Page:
William Doxford and Sons - Ships Nostalgia
07:16

Welcome
Welcome!Welcome to Ships Nostalgia, the world's greatest online community for people worldwide with an interest in ships and shipping. Whether you are crew, ex-crew, ship enthusiasts or cruisers, this is the forum for you. And what's more, it's completely FREE.

Click here to go to the forums home page and find out more.
Click here to join.
Log in
User Name Password

William Doxford and Sons

User Tag List

Reply
 
Thread Tools
  #1  
Old 29th May 2007, 16:10
veste veste is offline  
Senior Member
 
Join Date: Oct 2006
My location
Posts: 265
William Doxford and Sons

Discussion thread for William Doxford and Sons. If you would like to add a comment, click the New Reply button
Reply With Quote
  #2  
Old 30th May 2007, 01:02
zelo1954 zelo1954 is offline
Member
 
Join Date: Apr 2005
My location
Posts: 17
I've always regarded it a special privilege to have been brought up in Sunderland in the 50s. Little did I realise at the time that what I was actually witnessing was an "Indian Summer" of Victorian heavy industry.

Doxford's doesn't hold any really special memories for me over and above those of the other industry on the river, but my father worked there for a short while during the mid-50s in what was called the "sailor gang". Dad was an ex-RN type. He worked there at the time Reardon Smith's Leeds City was being fitted out. I recall that gang had their fair share of scary jobs to do. Later he worked just up the river at Shorts.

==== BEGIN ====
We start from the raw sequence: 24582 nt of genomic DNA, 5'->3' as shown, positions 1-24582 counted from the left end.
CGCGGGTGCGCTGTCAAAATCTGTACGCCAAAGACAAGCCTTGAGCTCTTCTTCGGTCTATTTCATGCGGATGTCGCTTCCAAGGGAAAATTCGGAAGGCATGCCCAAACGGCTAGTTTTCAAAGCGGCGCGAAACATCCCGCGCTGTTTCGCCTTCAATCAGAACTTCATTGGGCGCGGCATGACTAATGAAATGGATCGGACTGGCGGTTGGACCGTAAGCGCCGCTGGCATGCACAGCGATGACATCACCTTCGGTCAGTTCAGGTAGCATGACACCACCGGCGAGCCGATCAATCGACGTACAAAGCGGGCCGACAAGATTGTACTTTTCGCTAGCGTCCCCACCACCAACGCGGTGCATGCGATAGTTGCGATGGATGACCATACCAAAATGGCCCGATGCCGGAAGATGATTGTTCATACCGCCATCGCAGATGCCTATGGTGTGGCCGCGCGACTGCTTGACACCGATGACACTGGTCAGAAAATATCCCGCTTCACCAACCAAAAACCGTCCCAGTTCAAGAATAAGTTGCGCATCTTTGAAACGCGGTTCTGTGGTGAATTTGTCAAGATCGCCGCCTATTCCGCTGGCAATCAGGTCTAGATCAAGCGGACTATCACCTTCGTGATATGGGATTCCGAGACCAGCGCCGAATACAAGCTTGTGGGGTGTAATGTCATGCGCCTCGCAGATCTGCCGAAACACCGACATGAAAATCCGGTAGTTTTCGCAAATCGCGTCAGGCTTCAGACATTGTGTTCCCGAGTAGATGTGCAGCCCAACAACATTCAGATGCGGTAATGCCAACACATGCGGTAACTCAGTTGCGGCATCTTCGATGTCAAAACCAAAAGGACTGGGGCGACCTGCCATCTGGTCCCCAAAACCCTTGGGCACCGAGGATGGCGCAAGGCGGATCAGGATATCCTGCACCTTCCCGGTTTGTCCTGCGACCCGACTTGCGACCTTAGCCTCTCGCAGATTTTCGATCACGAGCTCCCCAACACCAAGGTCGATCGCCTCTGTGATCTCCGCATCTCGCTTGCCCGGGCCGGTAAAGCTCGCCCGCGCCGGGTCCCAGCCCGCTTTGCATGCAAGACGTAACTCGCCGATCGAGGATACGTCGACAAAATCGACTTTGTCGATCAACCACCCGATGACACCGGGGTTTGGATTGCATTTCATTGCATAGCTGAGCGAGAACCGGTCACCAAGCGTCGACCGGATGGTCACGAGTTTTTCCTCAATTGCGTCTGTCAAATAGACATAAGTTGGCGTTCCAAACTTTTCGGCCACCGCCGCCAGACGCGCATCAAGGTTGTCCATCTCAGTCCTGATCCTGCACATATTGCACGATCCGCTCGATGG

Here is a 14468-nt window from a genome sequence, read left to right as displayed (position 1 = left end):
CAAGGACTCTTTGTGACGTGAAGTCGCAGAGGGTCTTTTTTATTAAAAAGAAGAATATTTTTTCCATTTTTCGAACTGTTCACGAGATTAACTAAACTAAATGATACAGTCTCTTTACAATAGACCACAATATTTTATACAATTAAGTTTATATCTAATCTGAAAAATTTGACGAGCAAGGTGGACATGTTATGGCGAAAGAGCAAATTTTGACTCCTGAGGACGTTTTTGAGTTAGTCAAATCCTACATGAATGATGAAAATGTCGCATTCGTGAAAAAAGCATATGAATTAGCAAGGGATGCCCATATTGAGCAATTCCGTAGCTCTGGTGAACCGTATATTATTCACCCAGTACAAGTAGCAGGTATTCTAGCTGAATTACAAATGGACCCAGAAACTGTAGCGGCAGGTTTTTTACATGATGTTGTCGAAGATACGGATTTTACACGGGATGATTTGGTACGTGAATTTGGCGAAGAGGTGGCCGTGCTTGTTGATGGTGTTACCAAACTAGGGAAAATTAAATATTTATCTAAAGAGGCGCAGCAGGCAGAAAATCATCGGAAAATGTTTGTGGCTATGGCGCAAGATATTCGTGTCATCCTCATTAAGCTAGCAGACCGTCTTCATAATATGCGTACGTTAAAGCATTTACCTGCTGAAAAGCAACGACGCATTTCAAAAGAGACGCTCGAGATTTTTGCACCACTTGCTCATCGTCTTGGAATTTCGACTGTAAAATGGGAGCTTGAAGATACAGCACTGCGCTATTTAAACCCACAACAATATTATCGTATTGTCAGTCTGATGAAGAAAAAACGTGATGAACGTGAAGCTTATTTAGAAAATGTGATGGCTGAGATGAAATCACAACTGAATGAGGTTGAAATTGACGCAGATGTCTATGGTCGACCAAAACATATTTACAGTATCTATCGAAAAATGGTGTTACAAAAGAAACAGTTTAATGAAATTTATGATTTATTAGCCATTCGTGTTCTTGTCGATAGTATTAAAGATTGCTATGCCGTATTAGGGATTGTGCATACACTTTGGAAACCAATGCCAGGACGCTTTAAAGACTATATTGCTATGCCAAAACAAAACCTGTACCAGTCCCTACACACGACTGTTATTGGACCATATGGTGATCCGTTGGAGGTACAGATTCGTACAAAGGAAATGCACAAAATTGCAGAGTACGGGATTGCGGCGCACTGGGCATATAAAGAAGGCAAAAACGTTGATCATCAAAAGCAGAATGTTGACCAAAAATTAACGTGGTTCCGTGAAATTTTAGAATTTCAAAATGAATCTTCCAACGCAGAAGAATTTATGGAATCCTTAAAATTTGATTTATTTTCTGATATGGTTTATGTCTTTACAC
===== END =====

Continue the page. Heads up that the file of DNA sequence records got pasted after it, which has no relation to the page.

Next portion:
I left the town in 1961 and came to NZ in 1970 so I never saw the new shipbuilding complex, though I've obviously seen photographs. One of these was of Bank Line's Riverbank being floated out. Much earlier, in 1956, I'd been in a primary school party that visited the yard to witness the launch of the earlier Riverbank. I note the day was 17th December 1956, but I seem to recall a bright sunny and warm day.

I would have seen many a launch from the Alexandra Bridge from Doxfords (and the other two yards up there). Two that stand out for some reason were the Anchor liner Tyria and Reardon Smith's Welsh City.

Does anyone remember the Doxford crane tank locomotives?

Last edited by zelo1954; 30th May 2007 at 01:04..
Reply With Quote
  #3  
Old 21st June 2007, 08:43
John King John King is offline  
Senior Member
Organisation: Merchant Navy
Department: Engineering
Active: 1962 - 1968
 
Join Date: Feb 2007
My location
Posts: 207
William Doxfords and sons